With less than a week to go before the runoff election in the public advocate’s race, 1199 SEIU is dropping $150,000 on radio ads in support of Councilwoman Tish James.
The sizable purchase comes as the healthcare workers’ union, the largest in the city, looks to play an outsized role in the Democratic primary after successfully backing Bill de Blasio’s mayoral bid.
Endorsing Bill de Blasio was a move fraught with risk in May.
City Council Speaker Christine Quinn was the vaunted front-runner in the mayor’s race, according to the polls. It was widely assumed that former Comptroller Bill Thompson, the only black candidate in the race, would consolidate the minority vote.
But the influential healthcare workers’ union went with Mr. de Blasio, the city’s public advocate, who now stands as the all-but-assured Democratic nominee for mayor. Mr. de Blasio repaid their faith by making potential hospital closures a centerpiece of his campaign: in July, he was even arrested for protesting the closures of two Brooklyn hospitals, a move that gave him needed publicity.
Melinda Katz scored the endorsement of 1199 SEIU today, adding to her bevy of labor support in the race for Queens borough president.
Ms. Katz’s campaign touted the union’s endorsement–they represent more than 200,000 healthcare workers in the city, many black and Latino–as further evidence that crucial minority voters will back her and not her rival, Councilman Peter Vallone Jr.
The influential 1199 SEIU United Healthcare Workers Union weighed in on two City Council races today, boosting Brooklyn’s Carlos Menchaca and the Bronx’s Ritchie Torres, in their bid for office this year.
“Carlos Menchaca has the background, experience, and judgment working people need in the City Council,” Kevin Finnegan, 1199′s political director, said in a statement. “A product of Bronx public housing and Bronx public schools, Ritchie Torres reflects the community he is running to represent in City Hall,” he said in another
Public Advocate Bill de Blasio’s campaign for mayor got a significant boost Friday, with the endorsement of the city’s largest union: 1199 SEIU.
It is the first major labor endorsement for Mr. de Blasio, who has been aggressively courting unions as he tries position himself as the “progressive alternative” to the race’s early front-runner, Council Speaker Christine Quinn.
Brooklyn State Senator Marty Golden may be a conservative Republican, but he can still rack up influential union endorsements as he campaigns for reelection against Democrat Andrew Gounardes. To wit, the 200,000 member union SEIU 1199 announced their endorsement of Mr. Golden this morning.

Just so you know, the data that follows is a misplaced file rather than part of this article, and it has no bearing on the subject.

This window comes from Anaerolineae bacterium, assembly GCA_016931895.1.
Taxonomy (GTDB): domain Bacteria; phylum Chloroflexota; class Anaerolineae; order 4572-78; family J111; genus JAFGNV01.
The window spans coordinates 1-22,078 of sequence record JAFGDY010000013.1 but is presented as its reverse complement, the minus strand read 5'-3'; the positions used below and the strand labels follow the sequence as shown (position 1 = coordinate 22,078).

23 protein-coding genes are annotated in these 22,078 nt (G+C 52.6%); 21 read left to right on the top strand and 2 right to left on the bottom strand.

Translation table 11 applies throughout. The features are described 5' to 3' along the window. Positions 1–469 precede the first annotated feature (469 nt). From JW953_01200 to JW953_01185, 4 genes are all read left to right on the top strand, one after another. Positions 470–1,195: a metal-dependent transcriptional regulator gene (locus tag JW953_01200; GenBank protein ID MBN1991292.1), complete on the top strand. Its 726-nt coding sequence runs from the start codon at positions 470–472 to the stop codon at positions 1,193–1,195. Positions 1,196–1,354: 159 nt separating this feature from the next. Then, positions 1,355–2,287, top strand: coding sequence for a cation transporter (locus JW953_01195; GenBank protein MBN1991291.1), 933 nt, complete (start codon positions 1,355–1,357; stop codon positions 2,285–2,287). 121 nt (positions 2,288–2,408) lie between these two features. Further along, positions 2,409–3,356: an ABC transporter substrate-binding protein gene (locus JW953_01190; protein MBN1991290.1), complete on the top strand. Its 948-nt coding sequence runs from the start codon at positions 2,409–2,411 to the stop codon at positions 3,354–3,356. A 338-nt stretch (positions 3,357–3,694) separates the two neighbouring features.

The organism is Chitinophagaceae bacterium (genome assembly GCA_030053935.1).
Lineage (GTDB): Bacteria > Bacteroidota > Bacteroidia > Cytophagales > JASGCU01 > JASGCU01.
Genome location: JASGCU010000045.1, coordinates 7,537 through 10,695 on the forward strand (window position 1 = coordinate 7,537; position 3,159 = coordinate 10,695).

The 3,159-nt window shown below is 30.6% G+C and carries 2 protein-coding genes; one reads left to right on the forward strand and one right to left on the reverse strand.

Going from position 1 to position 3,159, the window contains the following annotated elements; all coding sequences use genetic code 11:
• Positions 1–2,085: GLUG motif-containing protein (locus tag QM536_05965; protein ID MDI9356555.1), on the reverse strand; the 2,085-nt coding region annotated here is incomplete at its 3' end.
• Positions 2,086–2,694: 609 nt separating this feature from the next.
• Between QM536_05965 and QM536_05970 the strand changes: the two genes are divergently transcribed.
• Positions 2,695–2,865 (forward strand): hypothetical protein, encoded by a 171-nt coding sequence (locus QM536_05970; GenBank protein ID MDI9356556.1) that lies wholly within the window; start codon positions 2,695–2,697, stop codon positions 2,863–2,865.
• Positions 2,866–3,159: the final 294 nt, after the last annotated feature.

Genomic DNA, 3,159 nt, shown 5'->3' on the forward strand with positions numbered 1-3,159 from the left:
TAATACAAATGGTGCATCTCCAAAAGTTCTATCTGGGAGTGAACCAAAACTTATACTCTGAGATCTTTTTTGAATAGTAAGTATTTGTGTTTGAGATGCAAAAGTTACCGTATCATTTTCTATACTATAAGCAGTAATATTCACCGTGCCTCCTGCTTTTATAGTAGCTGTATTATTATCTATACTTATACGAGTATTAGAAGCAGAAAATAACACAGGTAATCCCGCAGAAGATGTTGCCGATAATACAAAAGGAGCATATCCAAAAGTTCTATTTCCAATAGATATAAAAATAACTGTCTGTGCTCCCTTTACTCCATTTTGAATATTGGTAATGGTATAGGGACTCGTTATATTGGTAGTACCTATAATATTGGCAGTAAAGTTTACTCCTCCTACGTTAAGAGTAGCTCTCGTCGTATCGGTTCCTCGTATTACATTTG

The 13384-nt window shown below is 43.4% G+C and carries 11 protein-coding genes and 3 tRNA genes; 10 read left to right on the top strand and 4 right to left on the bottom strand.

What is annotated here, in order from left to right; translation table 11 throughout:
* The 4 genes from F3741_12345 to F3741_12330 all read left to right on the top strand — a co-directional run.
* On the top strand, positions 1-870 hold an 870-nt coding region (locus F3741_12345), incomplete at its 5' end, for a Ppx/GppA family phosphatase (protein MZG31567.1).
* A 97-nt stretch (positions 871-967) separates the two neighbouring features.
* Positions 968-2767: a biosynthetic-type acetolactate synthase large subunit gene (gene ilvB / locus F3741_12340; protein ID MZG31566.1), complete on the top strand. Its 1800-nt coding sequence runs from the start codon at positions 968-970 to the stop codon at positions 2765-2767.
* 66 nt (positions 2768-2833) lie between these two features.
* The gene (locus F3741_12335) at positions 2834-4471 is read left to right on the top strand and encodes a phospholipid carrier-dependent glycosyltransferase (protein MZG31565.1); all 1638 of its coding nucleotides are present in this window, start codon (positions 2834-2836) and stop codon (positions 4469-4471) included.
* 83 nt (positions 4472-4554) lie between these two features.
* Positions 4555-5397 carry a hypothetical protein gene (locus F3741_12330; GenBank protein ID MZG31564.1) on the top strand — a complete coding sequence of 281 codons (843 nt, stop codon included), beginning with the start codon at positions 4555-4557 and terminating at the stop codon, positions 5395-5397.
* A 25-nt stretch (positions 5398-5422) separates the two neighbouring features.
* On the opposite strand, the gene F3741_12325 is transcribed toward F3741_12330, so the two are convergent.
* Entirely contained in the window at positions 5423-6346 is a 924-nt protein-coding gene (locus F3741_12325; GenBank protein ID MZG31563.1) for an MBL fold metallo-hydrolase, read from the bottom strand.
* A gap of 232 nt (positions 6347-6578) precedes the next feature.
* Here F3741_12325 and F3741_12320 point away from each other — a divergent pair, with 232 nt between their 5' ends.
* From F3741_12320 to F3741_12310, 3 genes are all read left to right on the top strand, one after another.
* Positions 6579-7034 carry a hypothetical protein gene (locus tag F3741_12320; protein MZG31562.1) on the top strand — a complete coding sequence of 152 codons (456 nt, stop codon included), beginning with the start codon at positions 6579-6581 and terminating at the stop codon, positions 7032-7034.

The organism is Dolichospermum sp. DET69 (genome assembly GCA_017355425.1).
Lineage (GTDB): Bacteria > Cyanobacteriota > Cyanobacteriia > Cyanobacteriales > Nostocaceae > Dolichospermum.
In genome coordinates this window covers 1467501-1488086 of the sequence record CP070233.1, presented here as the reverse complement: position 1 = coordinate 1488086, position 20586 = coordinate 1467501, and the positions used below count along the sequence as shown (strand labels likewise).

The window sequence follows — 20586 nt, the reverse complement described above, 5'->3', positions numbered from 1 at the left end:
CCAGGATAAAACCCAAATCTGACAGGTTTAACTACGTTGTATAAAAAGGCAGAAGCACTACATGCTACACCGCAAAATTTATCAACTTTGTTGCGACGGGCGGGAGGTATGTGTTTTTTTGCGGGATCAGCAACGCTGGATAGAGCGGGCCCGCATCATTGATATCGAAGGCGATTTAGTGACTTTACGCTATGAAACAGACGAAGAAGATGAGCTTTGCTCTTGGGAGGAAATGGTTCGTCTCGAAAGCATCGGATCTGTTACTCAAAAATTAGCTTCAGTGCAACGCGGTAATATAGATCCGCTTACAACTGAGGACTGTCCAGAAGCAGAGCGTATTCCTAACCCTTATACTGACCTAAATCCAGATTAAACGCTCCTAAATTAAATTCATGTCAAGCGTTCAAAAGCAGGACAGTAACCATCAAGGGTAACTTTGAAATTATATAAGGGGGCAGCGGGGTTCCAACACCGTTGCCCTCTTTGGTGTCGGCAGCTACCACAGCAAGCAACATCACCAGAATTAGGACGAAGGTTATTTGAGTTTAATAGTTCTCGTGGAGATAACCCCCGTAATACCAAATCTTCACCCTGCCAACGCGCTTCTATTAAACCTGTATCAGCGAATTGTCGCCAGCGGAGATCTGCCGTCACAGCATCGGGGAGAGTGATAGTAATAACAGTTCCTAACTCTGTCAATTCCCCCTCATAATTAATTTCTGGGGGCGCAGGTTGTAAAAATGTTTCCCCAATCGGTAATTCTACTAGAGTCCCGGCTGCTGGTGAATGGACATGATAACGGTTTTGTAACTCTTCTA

“He has written and passed many important pieces of legislation that have improved and protected the health and well-being of all New Yorkers,” Kevin Finnegan, 1199′s political director, said in a statement.
As George Pataki — and his website — inch closer to formally entering the 2012 GOP race for president, here’s a roundup of what people are saying about him.
Jonathan Capehart remembers that Pataki endorsed Carl Paladino for governor last year, which doesn’t bode very well for that “moderate” and “welcoming” presence some think the former governor brings to the GOP primary.
Gwyneth Paltrow sat next to Jimmy Fallon, with Anna Wintour and Pharrell Williams sitting nearby. But tucked into the back of Harvey Weinstein’s basement last night was one face that hadn’t been seen with President Obama at any of his New York fund-raisers so far this year: Governor Andrew Cuomo.
“I’m lucky enough, and he knows it’s true, to say that I was one of Governor Cuomo’s earliest supporters,” Weinstein told the crowd.
“Yes, yes,” Cuomo called out. “Angel investor.”
“You are an angel,” Weinstein gushed.
“That’s the first time anybody’s ever called him that,” Obama said.
Chelsea Clinton joined advocates this evening in Manhattan to mark the first week of a phonebank campaign to legalize same-sex marriage, and said she hopes that New York will pass a same-sex marriage bill by her anniversary this July.
“As someone who got married last year, it was certainly the happiest day of my life to be able to marry my best friend,” she said of her 2010 wedding to husband Marc Mezvinsky. “I fundamentally believe that every New Yorker, every American, and everyone should have the same right.”
Former President Clinton comes out in support of same-sex marriage, a sign of how far into the mainstream the LGBT agenda has become. (It was Clinton, after all, who signed things like the Defense of Marriage Act, which allows states the right to refuse same-sex marriages performed in other states; and Don’t Ask Don’t Tell, the military rule from the 1990s whose repeal earlier this year was cheered as a major LGBT victory).
In a statement released by the Human Rights Campaign, Clinton said:
Our nation’s permanent mission is to form a ‘more perfect union’ – deepening the meaning of freedom, broadening the reach of opportunity, strengthening the bonds of community. That mission has inspired and empowered us to extend rights to people previously denied them. Every time we have done that, it has strengthened our nation. Now we should do it again, in New York, with marriage equality. For more than a century, our Statue of Liberty has welcomed all kinds of people from all over the world yearning to be free. In the 21st century, I believe New York’s welcome must include marriage equality.
As with the videos from HRC, the message is positive, points no fingers at those who are opposing it, and paints the issue as an expansion of freedom.
Update: Chelsea Clinton will join activists at a phone bank inside 1199 SEIU headquarters, around 7 p.m. tonight, pushing for the cause. Tonight kicks off bi-weekly calling sessions, notes Liz Benjamin.